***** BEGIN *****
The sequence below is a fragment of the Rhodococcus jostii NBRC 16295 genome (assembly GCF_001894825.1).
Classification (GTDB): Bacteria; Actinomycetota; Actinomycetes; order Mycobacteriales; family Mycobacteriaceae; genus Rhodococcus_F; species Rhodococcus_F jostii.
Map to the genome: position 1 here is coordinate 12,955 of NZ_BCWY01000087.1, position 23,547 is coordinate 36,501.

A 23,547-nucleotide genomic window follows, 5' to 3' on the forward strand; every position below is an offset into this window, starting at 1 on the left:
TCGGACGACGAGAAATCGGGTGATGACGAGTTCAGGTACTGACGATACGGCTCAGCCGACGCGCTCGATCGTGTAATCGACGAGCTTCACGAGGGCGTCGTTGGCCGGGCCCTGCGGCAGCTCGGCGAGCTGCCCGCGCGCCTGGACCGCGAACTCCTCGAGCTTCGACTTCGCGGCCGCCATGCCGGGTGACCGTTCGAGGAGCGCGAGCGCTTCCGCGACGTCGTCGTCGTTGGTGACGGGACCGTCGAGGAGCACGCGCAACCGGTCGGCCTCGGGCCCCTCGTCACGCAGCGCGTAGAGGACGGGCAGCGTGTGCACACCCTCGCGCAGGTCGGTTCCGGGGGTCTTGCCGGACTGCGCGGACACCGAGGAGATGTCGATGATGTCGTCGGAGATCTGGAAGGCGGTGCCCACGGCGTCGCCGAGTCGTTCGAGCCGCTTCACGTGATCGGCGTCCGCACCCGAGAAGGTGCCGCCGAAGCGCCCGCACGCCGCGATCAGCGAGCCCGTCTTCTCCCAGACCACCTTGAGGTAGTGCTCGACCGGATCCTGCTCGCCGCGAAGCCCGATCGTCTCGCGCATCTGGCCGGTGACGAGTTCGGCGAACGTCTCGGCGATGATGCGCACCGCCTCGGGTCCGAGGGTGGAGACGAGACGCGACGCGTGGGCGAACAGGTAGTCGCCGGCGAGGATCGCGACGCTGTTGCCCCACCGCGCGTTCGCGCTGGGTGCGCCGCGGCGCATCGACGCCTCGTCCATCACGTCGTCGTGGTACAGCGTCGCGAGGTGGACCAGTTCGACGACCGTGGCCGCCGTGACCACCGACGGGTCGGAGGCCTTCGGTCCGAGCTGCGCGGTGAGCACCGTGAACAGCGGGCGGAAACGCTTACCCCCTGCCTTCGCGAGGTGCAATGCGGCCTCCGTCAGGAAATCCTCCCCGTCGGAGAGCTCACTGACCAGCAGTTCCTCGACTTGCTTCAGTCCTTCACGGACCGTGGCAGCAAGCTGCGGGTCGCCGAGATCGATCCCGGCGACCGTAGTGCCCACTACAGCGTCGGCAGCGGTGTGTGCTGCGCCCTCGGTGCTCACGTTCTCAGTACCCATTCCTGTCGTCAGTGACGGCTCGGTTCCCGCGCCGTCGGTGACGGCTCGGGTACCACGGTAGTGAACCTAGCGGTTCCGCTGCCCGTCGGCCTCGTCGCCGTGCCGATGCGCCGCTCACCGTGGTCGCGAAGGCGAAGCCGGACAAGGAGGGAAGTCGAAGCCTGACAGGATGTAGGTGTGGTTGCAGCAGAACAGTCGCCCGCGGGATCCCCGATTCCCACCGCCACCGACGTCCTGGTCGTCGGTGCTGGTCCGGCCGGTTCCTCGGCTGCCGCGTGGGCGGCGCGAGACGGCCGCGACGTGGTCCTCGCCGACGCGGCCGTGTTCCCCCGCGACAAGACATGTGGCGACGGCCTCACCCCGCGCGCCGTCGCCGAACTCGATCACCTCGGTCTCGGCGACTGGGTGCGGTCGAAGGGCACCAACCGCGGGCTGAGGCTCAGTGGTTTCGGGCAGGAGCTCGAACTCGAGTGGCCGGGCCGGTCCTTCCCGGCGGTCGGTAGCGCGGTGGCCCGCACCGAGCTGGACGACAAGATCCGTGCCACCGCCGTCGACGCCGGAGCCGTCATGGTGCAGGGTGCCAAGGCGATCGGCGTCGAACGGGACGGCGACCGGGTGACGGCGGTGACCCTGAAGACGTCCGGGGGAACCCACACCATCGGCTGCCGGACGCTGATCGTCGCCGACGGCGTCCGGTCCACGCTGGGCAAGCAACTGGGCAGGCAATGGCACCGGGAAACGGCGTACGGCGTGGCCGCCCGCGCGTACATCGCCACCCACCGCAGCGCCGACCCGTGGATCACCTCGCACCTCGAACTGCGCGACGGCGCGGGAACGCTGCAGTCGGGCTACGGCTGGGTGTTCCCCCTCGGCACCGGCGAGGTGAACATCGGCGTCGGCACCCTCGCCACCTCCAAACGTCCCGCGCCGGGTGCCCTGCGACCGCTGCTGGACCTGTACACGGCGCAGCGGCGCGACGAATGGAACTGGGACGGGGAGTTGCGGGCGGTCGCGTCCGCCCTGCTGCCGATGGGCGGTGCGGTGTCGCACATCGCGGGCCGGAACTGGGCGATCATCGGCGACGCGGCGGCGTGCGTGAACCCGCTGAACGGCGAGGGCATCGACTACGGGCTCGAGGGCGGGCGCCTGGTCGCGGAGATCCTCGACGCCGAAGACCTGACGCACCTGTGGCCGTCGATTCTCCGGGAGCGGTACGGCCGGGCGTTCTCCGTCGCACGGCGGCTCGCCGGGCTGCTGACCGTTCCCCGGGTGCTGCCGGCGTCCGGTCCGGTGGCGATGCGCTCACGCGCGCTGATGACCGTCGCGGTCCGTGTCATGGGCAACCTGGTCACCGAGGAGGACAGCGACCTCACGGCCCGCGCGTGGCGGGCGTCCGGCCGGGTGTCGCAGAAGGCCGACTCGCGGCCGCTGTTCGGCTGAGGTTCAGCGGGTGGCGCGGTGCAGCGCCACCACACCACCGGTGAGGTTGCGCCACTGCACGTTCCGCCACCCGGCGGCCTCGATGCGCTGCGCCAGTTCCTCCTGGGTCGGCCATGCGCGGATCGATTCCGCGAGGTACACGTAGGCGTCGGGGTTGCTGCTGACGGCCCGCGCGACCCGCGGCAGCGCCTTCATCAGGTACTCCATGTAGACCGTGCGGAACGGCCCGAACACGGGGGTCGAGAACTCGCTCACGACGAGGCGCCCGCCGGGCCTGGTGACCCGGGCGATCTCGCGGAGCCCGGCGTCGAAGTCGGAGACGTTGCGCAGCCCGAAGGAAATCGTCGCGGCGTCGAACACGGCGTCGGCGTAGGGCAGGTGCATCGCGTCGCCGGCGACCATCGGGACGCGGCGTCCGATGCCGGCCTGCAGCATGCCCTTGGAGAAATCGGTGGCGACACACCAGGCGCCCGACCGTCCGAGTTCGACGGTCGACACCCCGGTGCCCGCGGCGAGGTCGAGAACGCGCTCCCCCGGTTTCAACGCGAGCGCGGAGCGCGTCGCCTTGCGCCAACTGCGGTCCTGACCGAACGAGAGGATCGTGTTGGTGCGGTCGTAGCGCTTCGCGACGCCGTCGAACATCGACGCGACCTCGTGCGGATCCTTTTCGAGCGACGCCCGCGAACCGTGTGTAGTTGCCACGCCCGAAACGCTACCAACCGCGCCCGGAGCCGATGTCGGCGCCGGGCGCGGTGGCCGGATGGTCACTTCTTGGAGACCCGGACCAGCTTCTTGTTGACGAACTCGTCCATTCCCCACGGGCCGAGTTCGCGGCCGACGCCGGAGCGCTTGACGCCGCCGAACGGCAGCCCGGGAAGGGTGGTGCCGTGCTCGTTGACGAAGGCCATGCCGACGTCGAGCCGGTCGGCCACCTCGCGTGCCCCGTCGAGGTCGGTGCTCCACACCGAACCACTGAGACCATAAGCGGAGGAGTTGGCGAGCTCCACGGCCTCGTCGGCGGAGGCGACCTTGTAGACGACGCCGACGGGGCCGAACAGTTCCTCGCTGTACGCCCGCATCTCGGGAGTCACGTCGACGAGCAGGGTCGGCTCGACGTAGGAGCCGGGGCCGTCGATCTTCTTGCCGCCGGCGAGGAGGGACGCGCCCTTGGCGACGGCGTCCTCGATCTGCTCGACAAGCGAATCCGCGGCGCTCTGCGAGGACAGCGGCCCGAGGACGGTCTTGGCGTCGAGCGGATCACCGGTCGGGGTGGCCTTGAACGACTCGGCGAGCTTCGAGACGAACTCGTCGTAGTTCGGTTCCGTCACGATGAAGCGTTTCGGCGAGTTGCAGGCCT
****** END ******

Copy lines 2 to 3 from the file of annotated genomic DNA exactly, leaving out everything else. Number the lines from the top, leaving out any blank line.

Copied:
Classification (GTDB): Bacteria; Actinomycetota; Actinomycetes; order Mycobacteriales; family Mycobacteriaceae; genus Rhodococcus_F; species Rhodococcus_F jostii.
Map to the genome: position 1 here is coordinate 12,955 of NZ_BCWY01000087.1, position 23,547 is coordinate 36,501.